daylight definition by Webster's New World
Webster's New World College Dictionary Copyright © 2010 by Wiley Publishing, Inc., Cleveland, Ohio. Used by arrangement with John Wiley & Sons, Inc.
- the light of day; sunlight
- dawn; daybreak
- full understanding or knowledge of something hidden or obscure
- the approaching end of a task or an ordeal: to see daylight ahead
- Slang the eyes
- Informal consciousness: often used hyperbolically, as in
daylight definition by American Heritage Dictionary
The American Heritage® Dictionary of the English Language, 4th edition Copyright © 2010 by Houghton Mifflin Harcourt Publishing Company. Published by Houghton Mifflin Harcourt Publishing Company. All rights reserved.
- The light of day; sunlight.
- a. Daybreak.b. Daytime.
- Exposure to public notice: corrupt business practices that were finally brought into the daylight.
- Understanding or insight into what was formerly obscure: new evidence that gave the researchers some daylight into the matter.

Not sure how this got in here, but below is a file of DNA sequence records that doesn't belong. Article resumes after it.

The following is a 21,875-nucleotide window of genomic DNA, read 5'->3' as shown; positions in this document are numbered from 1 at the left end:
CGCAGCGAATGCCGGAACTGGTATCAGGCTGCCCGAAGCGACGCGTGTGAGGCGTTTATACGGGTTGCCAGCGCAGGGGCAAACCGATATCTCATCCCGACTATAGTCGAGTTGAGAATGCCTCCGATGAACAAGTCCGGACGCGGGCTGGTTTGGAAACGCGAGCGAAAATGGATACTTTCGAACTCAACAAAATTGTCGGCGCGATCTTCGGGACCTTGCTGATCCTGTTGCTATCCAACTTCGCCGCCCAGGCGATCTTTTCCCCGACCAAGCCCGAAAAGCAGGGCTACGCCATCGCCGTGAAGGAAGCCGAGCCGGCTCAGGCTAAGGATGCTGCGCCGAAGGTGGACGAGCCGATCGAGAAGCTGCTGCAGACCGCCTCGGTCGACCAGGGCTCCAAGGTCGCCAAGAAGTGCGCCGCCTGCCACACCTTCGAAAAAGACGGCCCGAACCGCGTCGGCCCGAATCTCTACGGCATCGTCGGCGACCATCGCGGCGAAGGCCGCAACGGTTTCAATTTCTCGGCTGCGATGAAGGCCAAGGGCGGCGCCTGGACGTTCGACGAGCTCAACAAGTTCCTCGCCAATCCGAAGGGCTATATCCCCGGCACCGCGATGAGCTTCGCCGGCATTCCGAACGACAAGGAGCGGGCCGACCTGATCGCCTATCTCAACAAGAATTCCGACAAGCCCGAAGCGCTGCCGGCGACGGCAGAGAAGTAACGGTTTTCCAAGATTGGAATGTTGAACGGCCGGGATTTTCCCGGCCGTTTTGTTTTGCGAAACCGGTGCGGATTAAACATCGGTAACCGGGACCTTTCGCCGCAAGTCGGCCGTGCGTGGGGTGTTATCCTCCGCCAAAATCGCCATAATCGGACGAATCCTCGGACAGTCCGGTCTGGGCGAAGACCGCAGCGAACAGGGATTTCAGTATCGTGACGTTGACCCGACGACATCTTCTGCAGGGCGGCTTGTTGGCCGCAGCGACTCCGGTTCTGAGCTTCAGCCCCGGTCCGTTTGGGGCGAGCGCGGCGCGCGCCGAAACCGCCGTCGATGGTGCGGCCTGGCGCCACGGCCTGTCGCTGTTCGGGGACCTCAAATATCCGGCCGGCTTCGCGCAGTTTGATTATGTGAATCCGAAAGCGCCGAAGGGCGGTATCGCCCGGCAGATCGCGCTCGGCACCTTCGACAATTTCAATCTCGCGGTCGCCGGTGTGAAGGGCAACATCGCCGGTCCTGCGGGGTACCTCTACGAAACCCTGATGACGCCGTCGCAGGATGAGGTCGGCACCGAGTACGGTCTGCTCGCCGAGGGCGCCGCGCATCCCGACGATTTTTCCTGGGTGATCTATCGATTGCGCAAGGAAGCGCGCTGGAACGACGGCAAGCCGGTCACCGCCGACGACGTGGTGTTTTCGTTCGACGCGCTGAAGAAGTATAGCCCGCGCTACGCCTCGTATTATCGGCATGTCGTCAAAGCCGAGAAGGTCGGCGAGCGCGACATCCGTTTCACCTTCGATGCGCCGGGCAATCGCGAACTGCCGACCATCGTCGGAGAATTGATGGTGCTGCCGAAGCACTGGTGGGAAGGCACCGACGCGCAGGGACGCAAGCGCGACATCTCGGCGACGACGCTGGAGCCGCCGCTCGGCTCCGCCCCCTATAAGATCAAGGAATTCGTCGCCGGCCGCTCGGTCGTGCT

- Sports An opening, as between defensive players, especially one providing an opportunity for action: The running back found some daylight and gained six yards.
- daylights Slang One's wits: “His adventurism had scared the daylights out of them” (Frederick Forsyth).
daylight - Phrases/Idioms
In addition to the idiom beginning with daylight, also see beat the living daylights out of; begin to see daylight; in broad daylight; let daylight through; scare out of one's wits (the living daylights out of).
To make sufficient progress so that completion of a project seems possible.